Thursday, July 22, 2010

the psychological reality of truthiness?

New research out of U. Chicago looked at the effect of foreign accents on trust. The brief Flash Report Why don't we believe non-native speakers? (PDF; full citation below) found that "People judged trivia statements such as “Ants don't sleep” as less true when spoken by a non-native than a native speaker." There's a cline of truthiness because the researchers did the following: "Participants listened to each statement and indicated its veracity on a 14 cm line, with one pole labeled de!nitely false and the other definitely true. We measured the distance from the false pole in centimeters, so a higher number indicates a more truthful statement."

I found this to be a interesting design idea. Don't force people to make a clear decision about truth value. Frege and Russell be damned, haha! Have these researchers discovered the psychological reality of truthiness?

On a more serious note, they begin the article with a review of all the ways that processing fluency affects linguistic stimuli judgement. from the paper (reformatted for easy of reading):

Stimuli that are easier to process are perceived as
  • more familiar
  • more pleasant
  • visually clearer
  • longer and more recent
  • louder, less risky
  • more truthful
For example, people judge “Woes unite foes” as a more accurate description of the impact of troubles on adversaries than“Woes unite enemies,” because the rhyming of woes and foes increases processing fluency. Similarly, people judge the statement “Osorno is in Chile” as more true when the color of the font makes it easier to read.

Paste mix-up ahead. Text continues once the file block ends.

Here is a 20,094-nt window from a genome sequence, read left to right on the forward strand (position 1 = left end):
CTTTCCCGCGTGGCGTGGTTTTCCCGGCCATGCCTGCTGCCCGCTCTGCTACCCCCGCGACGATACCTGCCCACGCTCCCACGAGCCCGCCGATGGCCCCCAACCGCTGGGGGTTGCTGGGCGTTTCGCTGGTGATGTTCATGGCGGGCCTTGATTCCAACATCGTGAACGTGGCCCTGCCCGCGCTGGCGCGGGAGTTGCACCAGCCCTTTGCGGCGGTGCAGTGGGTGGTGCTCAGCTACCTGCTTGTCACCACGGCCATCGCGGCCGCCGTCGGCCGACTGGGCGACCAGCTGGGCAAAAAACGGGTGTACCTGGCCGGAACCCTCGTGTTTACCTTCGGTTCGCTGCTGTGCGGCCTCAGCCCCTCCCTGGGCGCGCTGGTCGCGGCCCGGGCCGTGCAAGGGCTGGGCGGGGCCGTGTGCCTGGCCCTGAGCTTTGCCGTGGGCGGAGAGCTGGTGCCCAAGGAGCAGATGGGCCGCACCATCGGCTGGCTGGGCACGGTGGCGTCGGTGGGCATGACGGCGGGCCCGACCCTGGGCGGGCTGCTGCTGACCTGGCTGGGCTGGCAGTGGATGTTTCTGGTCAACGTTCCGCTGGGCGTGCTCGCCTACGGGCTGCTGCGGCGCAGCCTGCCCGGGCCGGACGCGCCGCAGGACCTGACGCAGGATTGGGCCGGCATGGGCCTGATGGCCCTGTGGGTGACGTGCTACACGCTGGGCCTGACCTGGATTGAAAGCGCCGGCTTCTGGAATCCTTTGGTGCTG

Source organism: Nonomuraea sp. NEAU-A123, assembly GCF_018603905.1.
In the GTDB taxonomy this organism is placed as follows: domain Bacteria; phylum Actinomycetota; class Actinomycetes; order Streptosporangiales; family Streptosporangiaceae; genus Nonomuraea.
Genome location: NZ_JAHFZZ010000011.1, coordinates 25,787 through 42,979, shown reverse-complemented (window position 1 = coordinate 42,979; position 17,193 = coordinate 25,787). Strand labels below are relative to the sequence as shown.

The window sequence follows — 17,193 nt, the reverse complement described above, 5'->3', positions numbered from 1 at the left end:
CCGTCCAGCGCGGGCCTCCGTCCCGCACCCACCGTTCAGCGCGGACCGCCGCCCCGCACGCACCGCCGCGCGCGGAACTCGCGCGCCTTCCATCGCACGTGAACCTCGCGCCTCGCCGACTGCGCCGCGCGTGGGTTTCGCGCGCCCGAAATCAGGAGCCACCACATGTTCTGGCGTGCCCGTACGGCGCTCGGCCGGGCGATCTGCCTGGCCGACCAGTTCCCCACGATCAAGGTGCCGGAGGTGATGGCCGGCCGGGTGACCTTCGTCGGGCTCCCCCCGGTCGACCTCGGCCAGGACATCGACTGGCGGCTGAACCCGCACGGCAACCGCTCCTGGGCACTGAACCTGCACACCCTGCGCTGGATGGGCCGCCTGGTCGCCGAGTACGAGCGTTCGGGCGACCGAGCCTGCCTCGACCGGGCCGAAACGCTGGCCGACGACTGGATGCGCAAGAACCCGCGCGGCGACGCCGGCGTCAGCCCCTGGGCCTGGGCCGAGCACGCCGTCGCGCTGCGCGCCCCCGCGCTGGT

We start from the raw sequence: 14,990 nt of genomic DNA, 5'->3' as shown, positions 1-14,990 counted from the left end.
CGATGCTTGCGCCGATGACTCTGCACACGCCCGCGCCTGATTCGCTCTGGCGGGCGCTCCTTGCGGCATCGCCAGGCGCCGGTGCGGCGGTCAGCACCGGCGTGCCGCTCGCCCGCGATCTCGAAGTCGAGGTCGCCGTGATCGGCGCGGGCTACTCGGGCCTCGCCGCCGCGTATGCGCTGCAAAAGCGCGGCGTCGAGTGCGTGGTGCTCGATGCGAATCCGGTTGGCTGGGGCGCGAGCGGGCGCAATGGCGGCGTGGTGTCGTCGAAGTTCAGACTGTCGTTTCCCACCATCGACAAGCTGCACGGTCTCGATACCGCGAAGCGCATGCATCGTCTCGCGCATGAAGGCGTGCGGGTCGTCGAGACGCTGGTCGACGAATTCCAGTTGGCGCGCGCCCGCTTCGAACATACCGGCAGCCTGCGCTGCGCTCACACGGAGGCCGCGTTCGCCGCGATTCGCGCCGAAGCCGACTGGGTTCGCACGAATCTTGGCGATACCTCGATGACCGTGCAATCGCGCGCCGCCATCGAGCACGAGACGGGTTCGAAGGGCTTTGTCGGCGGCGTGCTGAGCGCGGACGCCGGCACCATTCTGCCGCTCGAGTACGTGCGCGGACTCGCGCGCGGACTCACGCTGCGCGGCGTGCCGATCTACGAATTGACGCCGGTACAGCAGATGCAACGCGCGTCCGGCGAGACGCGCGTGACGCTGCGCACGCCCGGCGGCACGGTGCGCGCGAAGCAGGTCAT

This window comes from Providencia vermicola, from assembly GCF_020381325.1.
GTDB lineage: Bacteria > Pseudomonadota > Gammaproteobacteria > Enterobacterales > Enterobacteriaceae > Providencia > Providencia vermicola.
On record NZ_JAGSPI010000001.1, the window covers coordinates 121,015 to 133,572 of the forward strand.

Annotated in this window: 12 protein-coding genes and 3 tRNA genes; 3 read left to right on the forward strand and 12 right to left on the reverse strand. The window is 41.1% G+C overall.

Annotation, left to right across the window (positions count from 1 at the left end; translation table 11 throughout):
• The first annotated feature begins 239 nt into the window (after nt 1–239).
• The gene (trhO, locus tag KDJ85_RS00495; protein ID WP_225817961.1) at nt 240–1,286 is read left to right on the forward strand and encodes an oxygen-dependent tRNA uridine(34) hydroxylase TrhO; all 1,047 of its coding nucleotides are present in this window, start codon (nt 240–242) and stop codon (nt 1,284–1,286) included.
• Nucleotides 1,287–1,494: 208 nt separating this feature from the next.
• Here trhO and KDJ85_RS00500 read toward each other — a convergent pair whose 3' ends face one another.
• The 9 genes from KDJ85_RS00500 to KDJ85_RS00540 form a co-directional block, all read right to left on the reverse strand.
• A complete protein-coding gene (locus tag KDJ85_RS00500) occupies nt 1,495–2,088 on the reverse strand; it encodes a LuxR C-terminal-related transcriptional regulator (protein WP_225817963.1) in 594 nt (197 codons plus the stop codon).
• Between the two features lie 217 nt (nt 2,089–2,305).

ResearchBlogging.org
Lev-Ari, S., & Keysar, B. (2010). Why don't we believe non-native speakers? The influence of accent on credibility Journal of Experimental Social Psychology DOI: 10.1016/j.jesp.2010.05.025

1 comment:

Glossy said...

"People judged trivia statements such as “Ants don't sleep” as less true when spoken by a non-native than a native speaker."

This entirely depends on the accent in question. I bet most people are more trusting of information delivered in Finnish or German accents than of info delivered in a Nigerian accent. And for a very good reason. Imagine a low-trust culture whose only contact with foreigners is achieved through young, naive aid agency employees from high-trust cultures. In such a low-trust culture foreign accents would be associated with trustworthiness, while local, unaccented speech would be met with the cynicism it richly deserves. I bet this is true of most Peace Corps/ Doctors without Borders/etc. type situations.

The study you mentioned is worthless if it didn't control for the perceived trustworthiness of the cultures from which the foreign accents came. Since it would be politically incorrect to assign trustworthiness values to peoples and cultures, I'm guessing that this study didn't do that and that it is in fact worthless.

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